As we pulled up to the prison, I tried to make out all of the buildings and maybe remember some of the names. It was hard because it looked so different now that the sun was out and the rain clouds had left. Perryville was now less of a story-book dungeon, and more just of a wasteland on a dirt plot. Neither description I’m sure is very appealing, but neither is the concept of prison in general.  I stuffed everything into my purse as we neared the gate, ID and water bottle ready to go, waiting at the van door like a horse waits for his pen to open in a race. Maybe not that extreme, but I was excited to go through security and get into the prison. Now I would be more aware of my surroundings instead of feeling like I was aimlessly swimming through new sounds and new pictures passing before my eyes. This time though, I watched the faces, sketched the picnic benches down in my mind, and took in the general atmosphere of the cafeteria, the atmosphere outside of myself. And as far as I could see there was no difference between the people underneath the orange and those under the brown, and those of us in bright pinks and blues. Apart from some decisions that differed between all of us to get us in those different colors, we were all living the same life, enjoyed chatting with a friend, eating the perfect dinner, and were now all waiting for the show start.  

I was now used to just jumping into things that probably would have scared me half to death just three months before. Because of this, I sat down right next to an inmate, something I would have probably avoided at all costs before because of the misconceptions among my peers that all inmates will shank you for looking at them wrong. What surprised me more than anything was that she didn’t treat me like a ‘Blonde little white girl whose daddy pays for everything,’ but as another person waiting to be befriended. For someone who’s usually relatively shy, this was one of those moments that sent me spinning. If everyone approached strangers like this, how much further along would we be on a global standpoint? On a local standpoint?  If people stopped dodging glances of someone they knew passing by and just said hi, how many more people would feel appreciated? If we reserved judgment until we knew someone, how many more best friends would we have? Moments of laugher would we share? How many more shoulders would we have to cry on when times got bad, or people to celebrate with when times were good? How many more doors could we open with just a smile? Maybe this is too much to get out of a small little encounter, but I’ve never exactly been known to under-think situations. 

“Life is made up, not of great sacrifices or duties, but of little things in which smiles, and kindness, and small obligations, given habitually, are what win and preserve the heart and secure comfort. “ Sir H. Davy

So many things caught my attention even before the play had started that night. About 5 minutes away from the start of the show, one of the girls turned around and noticed the GINA’s team flyers lying by my feet, waiting to be passed out. She immediately asked for one, sparking me to start passing them out. I realized how hungry these women are for anything with color, with words, with a connection to anything outside the barbed wire they are fenced in.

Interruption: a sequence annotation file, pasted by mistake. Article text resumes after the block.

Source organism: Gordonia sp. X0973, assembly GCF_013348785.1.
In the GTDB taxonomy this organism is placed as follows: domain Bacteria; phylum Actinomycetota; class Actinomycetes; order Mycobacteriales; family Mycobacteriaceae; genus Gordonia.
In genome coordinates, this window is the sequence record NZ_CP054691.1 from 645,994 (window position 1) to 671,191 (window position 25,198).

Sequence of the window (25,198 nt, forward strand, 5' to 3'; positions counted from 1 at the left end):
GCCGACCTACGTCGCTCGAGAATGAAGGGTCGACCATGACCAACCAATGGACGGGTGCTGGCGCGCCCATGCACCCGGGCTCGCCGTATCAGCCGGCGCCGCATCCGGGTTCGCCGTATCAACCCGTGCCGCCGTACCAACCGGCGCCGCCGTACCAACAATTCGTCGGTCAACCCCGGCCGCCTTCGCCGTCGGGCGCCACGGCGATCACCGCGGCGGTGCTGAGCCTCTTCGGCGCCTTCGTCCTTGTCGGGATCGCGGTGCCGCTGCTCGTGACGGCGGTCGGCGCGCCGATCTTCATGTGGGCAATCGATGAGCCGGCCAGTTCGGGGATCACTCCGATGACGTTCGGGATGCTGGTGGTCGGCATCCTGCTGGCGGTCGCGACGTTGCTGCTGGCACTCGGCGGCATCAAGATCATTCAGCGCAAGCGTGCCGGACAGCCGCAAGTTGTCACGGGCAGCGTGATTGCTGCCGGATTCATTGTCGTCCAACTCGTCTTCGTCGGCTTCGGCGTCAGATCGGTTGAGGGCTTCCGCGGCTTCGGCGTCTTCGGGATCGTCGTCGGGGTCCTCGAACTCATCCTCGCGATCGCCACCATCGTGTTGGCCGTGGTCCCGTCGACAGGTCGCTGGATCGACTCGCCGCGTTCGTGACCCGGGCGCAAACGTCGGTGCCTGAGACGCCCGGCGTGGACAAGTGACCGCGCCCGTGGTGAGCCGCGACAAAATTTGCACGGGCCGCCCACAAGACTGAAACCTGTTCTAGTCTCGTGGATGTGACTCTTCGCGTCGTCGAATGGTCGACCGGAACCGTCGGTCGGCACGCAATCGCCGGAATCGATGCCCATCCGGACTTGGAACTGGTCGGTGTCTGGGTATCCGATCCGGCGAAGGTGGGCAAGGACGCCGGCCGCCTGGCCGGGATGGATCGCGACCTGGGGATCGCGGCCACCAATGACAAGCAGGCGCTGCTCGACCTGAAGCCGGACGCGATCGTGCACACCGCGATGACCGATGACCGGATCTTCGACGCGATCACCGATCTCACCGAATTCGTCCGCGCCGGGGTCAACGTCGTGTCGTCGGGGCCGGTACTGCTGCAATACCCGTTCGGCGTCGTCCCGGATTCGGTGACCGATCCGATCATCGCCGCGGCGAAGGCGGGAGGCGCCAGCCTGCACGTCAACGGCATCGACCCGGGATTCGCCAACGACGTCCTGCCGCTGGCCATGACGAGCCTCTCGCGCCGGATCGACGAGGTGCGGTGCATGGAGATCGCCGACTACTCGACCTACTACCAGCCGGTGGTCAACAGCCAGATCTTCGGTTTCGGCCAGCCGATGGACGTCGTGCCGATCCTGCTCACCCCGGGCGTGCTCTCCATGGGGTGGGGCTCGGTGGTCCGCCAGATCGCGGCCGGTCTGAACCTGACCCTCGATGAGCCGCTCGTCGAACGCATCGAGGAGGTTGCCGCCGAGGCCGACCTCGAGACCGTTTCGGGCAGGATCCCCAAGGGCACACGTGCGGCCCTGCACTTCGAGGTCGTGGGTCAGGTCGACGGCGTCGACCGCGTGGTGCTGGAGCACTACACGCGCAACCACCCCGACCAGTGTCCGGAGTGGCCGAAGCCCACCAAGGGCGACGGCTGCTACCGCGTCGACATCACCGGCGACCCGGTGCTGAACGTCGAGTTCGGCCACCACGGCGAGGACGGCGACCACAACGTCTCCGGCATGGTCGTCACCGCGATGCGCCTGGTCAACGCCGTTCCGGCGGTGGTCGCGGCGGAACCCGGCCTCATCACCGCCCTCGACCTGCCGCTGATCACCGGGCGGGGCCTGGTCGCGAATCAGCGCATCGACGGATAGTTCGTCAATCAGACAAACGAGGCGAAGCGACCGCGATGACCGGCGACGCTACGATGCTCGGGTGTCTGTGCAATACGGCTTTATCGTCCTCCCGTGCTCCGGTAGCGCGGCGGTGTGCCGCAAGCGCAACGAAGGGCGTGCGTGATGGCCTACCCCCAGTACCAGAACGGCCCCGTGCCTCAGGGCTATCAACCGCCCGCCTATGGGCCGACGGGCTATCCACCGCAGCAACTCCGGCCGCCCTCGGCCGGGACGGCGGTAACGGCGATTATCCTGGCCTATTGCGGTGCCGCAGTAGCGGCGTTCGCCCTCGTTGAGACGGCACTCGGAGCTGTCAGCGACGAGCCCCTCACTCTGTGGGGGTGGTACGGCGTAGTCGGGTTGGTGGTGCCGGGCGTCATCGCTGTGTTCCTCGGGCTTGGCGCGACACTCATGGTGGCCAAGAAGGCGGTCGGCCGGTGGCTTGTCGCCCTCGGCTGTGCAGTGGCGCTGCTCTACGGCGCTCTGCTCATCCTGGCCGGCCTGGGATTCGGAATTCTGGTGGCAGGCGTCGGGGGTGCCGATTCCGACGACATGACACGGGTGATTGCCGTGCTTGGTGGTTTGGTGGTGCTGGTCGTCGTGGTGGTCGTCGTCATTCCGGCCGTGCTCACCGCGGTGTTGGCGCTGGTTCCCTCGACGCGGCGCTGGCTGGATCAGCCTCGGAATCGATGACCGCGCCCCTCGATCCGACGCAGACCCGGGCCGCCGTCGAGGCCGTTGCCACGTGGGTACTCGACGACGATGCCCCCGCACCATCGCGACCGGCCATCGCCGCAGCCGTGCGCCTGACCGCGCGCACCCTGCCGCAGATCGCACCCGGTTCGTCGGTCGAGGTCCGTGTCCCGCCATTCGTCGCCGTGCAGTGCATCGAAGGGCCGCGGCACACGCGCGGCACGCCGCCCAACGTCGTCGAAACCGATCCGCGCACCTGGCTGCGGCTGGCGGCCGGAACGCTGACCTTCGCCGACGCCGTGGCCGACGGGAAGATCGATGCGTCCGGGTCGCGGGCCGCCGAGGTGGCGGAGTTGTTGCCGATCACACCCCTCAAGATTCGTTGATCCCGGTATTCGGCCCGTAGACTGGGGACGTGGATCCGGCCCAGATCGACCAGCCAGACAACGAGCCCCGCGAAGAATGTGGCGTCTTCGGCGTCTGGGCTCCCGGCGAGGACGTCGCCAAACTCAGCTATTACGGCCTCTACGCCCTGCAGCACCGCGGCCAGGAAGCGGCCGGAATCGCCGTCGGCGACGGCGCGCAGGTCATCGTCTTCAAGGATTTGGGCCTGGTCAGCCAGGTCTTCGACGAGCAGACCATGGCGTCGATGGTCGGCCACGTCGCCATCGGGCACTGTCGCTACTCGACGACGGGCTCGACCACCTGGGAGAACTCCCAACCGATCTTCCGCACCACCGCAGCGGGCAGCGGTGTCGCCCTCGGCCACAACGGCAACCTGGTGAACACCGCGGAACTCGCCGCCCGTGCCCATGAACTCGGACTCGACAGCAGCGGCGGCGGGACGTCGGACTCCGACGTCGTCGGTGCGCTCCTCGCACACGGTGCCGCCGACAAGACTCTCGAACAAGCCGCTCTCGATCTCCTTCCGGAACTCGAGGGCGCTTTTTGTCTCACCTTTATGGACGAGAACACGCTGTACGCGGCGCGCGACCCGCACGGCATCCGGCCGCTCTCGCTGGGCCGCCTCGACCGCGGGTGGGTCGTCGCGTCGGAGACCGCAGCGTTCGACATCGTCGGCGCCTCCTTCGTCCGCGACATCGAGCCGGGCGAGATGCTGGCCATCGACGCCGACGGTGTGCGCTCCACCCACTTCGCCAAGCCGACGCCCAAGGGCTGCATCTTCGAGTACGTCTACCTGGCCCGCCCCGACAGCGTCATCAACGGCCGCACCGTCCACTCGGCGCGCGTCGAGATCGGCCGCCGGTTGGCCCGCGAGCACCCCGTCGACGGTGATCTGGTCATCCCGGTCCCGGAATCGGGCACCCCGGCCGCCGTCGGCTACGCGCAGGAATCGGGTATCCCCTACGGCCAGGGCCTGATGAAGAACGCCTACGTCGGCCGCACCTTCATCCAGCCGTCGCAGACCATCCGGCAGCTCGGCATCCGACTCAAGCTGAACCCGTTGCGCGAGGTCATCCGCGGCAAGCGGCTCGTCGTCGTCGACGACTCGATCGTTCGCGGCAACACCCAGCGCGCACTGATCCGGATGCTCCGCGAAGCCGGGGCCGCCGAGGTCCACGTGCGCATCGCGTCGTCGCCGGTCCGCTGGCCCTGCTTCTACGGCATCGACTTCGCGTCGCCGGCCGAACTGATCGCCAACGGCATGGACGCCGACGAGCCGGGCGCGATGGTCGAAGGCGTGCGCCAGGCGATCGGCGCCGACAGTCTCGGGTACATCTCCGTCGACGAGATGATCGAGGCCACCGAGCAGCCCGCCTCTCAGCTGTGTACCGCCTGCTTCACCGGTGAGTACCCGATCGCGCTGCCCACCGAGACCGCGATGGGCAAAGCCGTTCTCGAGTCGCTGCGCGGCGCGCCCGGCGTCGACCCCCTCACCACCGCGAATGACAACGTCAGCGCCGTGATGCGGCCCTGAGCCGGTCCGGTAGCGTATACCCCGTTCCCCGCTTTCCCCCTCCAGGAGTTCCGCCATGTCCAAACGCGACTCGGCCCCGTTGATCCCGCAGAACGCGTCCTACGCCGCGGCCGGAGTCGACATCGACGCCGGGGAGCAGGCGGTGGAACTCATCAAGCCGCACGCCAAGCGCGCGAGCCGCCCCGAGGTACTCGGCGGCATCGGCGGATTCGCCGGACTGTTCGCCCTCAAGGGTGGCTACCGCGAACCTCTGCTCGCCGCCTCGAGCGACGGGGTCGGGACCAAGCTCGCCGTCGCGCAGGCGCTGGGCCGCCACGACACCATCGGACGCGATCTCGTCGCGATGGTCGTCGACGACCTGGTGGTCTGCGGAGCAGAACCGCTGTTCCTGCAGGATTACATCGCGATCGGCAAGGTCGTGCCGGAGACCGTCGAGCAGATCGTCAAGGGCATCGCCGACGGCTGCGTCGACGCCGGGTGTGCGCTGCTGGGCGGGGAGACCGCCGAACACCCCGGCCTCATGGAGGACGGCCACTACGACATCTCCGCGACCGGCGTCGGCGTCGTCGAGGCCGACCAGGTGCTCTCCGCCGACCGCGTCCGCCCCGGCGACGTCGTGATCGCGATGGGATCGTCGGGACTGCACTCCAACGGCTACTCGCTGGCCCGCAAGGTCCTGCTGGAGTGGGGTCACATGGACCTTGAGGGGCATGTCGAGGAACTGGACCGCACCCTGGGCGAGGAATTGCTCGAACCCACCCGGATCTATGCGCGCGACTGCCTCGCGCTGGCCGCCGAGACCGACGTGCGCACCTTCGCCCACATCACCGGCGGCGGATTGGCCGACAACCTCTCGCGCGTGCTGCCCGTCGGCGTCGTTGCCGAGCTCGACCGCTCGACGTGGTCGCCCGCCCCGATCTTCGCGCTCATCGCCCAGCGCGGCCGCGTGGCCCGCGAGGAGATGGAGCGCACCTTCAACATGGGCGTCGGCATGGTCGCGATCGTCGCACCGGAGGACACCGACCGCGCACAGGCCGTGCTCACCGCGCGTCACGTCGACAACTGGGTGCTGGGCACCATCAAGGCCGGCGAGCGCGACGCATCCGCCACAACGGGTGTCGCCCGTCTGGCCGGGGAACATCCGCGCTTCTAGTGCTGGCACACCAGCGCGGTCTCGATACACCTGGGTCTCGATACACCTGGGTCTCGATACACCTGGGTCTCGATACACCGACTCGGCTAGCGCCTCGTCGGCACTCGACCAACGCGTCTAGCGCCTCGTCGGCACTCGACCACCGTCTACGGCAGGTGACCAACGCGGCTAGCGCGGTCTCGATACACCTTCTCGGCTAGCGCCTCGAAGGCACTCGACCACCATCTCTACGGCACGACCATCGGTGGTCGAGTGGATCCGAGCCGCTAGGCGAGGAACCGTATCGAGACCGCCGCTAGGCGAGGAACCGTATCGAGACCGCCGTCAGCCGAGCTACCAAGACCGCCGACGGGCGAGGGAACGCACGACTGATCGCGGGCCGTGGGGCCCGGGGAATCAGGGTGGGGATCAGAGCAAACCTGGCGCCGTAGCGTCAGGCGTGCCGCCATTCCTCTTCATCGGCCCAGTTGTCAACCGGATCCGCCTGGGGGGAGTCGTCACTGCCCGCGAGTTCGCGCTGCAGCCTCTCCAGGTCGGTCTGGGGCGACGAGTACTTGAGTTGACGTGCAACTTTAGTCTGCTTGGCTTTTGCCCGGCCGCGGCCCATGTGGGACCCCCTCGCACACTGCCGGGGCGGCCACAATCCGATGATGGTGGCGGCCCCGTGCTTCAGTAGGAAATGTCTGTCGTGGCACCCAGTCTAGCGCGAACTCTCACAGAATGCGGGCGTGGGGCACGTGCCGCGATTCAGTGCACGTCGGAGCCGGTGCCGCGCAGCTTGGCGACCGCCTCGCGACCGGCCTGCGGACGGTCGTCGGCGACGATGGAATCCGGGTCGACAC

And all of this before the show had started. 

I was a little unreceptive in the beginning to the simplistic approach of the play, but over time it began to grow on me. I had blended into the audience, mixing my bright teal skirt with their state issued orange uniforms to form one laughing, attentive bunch of people listening to the story unfold. We were one single unit in my mind until the Kings’ started playing out the story once the physical violence happened. All of these women knew this part of the story inside and out and in each ‘Aw hell no.’ and F bomb dropped, I could hear them relating their life back to this girl’s story whom they had never met or heard about until that night. Later during the discussion/question portion, one women actually stood up and said that seeing this play touched her more than her own story, because she was never able to step back from her situation and see all the details played out like the King’s had done. 

The slow realization that the person behind the black and teal was in a different place in life than those seated next to me was when the biggest impact of the play came. The man who murdered the King’s daughter was found innocent of murder, but guilty of aggravated assault. I could see everyone’s mind whirling but for all different reasons. I couldn’t put the two and two together. What did they think she died of other than his blows and forceful ingestion of cocaine? How could he only be found guilty of assault? That’s what caused her death! He received 10 years in prison for murder (whether or not he was found guilty, that’s essentially what it was). I could tell some of the girls were rendered speechless by this fact that he had committed murder and only received 10 years. I knew there was one inmate in Perryville that was in prison for 5 years for giving her abuser 5 stitches in self defense. As much math as I have taken, 5 years for 5 stitches and 10 years for murder. That would make 10 stitches equivalent to murder, to 23 blunt force trauma areas, to a life gone.